The video for Roman Empire, the first single off the album, begins shooting in two weeks, and Donovan says we can anticipate a comparable aesthetic to that of the album and featuring a lot of handmade animation. Coinciding with the release of the video, Marlowe are in the process of pulling together a sprawling tour for April and May, where we'll "try to do as much of Canada as possible."

In sum, the morale in camp Marlowe at present might be described as nothing short of ...

"Awesome. Things are fantastic and we feel we're at the beginning, in the position where we want to be, and we have the means and togetherness to do it."

Laughing, he finishes, "I'm feeling pretty good about art as a lifestyle choice right now." - Hour

"He is there and he's funny review"

Deuxième album très attendu des Montréalais Marlowe (Galax-sea remonte à 1998), He Is There... témoigne toujours de cette aptitude pour une pop expérimentale très éthérée. Si le premier extrait, Roman Empire, une sublime pièce à vous laisser pantois, est propulsé dans les grandes sphères du shoegazer par les guitares bruyantes de Joseph Donovan (The Dears), la suite de l'album s'adoucit considérablement. Mené par la voix de fée mielleuse d'Alex Olsen, le registre moins intense gagne en délicatesse. Les ambiances et les sonorités de Title Track rappellent certains moments moins électro du dernier Radiohead, ce qui n'est pas sans annoncer une certaine mélancolie. La sauce s'étire un peu en fin de parcours avec des titres plus monotones de 11 et 8 minutes, mais la facture brille au final par son audace. - Voir

"Moody, Mellow Marlowe"

Marlowe guitarist Joseph Donovan used to play in the Dears, and the posters around town for his shows usually say something like "featuring former members of the Dears" or "ex-Dears." The truth is that Marlowe was making records before the noisy-pop darlings came into being. The Dears, in fact, were the opening band at Marlowe's first record release show. Donovan's recording studio, the Stock Market Audio Center, produced some of the early Dears records.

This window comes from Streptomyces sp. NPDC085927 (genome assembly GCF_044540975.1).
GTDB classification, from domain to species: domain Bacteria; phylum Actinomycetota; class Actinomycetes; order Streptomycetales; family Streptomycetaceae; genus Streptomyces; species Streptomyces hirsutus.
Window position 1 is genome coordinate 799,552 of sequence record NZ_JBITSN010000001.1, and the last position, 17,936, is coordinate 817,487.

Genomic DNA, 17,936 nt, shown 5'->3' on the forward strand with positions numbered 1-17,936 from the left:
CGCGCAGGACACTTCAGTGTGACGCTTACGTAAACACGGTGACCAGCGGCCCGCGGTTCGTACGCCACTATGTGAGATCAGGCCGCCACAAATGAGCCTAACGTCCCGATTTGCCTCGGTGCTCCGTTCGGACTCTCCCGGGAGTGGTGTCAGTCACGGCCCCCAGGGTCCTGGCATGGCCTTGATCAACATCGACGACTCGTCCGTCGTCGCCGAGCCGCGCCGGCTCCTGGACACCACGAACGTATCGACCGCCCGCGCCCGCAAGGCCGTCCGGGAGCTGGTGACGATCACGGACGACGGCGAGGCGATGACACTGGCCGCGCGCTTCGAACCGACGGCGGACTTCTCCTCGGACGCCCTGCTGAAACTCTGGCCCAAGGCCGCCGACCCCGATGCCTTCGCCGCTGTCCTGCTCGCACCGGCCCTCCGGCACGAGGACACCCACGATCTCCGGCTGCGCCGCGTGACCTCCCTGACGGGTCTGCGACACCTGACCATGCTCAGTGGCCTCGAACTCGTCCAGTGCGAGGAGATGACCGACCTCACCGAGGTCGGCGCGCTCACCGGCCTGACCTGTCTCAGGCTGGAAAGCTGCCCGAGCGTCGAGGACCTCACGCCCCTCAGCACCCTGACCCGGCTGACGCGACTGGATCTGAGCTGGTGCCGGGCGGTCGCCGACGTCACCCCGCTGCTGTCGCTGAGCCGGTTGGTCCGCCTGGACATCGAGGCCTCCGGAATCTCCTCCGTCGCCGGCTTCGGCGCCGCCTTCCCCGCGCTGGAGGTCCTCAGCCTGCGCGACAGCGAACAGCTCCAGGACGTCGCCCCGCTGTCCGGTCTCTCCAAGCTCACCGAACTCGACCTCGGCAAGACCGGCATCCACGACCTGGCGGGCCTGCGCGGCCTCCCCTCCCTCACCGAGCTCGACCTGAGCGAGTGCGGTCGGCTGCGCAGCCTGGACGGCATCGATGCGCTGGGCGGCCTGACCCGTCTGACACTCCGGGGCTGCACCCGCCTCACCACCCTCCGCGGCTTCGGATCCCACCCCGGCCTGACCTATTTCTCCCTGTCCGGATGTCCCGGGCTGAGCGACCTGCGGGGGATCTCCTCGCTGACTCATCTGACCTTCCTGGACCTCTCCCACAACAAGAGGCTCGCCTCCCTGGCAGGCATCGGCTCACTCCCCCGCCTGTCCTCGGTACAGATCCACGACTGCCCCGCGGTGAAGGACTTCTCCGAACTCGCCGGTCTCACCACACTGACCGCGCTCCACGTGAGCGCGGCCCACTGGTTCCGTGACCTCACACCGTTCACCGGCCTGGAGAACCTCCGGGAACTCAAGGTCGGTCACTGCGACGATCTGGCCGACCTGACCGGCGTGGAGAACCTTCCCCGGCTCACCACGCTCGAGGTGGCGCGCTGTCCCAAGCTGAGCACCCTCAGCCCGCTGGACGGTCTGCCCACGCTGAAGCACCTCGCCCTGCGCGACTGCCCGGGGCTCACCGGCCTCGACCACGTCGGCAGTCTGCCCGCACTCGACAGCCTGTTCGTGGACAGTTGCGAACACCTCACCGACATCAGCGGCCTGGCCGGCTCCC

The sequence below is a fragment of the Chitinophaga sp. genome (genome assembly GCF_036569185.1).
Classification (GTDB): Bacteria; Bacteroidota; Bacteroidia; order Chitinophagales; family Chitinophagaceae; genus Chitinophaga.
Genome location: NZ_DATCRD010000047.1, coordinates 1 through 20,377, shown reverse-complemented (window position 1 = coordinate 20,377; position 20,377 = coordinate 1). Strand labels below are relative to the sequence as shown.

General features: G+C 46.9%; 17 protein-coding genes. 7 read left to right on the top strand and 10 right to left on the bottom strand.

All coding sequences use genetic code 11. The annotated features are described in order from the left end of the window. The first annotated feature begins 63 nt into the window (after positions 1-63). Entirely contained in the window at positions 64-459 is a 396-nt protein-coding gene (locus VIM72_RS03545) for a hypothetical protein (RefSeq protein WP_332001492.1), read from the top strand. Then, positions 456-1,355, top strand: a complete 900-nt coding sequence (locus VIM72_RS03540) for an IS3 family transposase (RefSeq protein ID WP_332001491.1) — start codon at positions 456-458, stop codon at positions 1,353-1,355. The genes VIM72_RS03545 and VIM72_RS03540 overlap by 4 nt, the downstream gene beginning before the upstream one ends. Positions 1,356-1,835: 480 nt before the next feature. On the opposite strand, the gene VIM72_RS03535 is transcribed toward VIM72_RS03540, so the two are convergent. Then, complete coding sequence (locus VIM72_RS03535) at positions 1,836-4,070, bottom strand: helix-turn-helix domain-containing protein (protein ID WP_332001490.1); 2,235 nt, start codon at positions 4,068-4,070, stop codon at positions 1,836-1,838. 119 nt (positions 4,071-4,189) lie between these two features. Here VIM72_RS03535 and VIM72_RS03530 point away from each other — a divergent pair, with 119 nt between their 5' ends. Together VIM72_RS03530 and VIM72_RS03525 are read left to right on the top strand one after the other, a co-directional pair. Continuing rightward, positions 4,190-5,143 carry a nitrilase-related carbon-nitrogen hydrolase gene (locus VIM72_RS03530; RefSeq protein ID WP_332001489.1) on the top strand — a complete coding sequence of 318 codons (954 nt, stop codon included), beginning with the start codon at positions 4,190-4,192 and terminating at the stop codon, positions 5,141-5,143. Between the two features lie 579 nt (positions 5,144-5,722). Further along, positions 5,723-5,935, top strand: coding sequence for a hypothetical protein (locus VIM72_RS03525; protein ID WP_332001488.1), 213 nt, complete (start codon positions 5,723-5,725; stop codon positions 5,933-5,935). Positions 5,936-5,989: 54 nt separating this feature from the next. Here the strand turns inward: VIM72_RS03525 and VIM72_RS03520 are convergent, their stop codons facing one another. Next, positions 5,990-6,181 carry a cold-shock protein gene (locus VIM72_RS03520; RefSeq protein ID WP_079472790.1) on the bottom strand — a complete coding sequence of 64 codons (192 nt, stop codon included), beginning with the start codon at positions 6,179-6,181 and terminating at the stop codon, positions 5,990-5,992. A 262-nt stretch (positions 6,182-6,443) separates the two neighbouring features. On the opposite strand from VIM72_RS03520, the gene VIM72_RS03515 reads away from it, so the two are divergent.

Marlowe plays a tranquil, digitized pop that sometimes drifts into a mesh of space-age noise. Vocalist Alex Olsen, who doubles as DJ Polly Six, has the ultimate chick voice -- she could become a keyboard sound for basement DJ making mellow electronica -- and while it's not entirely original, it suits the starry-eyed, dreamy, drifting sound.
The band formed in 1996 and made two albums: Galax-Sea in 1998 and He is there and he's funny last year. A new album is scheduled for January. "We've taken a while to form an esthetic we are comfortable with," Donovan says. "It's finally coming along and we are starting to uncover that thing we want to say."
Exactly what they are saying is up for discussion and Donovan practically chokes when pressed. He wants to say existential, but it's too arty-catch-all, and The Human Condition was nabbed for Roberts's first EP. Marlowe plays music to stare at.
- The Ottawa Citizen


Galax-Sea: 1998
He is there & he's funny: 2003
Some excerpts of our songs are available on our website,


Feeling a bit camera shy


The Montréal-based band formed in 1996 features ex-Dears’ guitarist Joseph Donovan and Alex Olsen aka DJ Polly Six. In the two years since their return to the live scene at the Pop Montréal festival, Marlowe has played extensively, sharing the stage with Tindersticks, Broken Social Scene, The Dears, Stars, The Organ, Phaser and April March, amongst others. Marlowe has earned comparisons with "the guitar-laden epics of Spiritualized on one end and the IDM pop of Mum on the other." ( The soundtrack everyone has dreamed of, but never heard.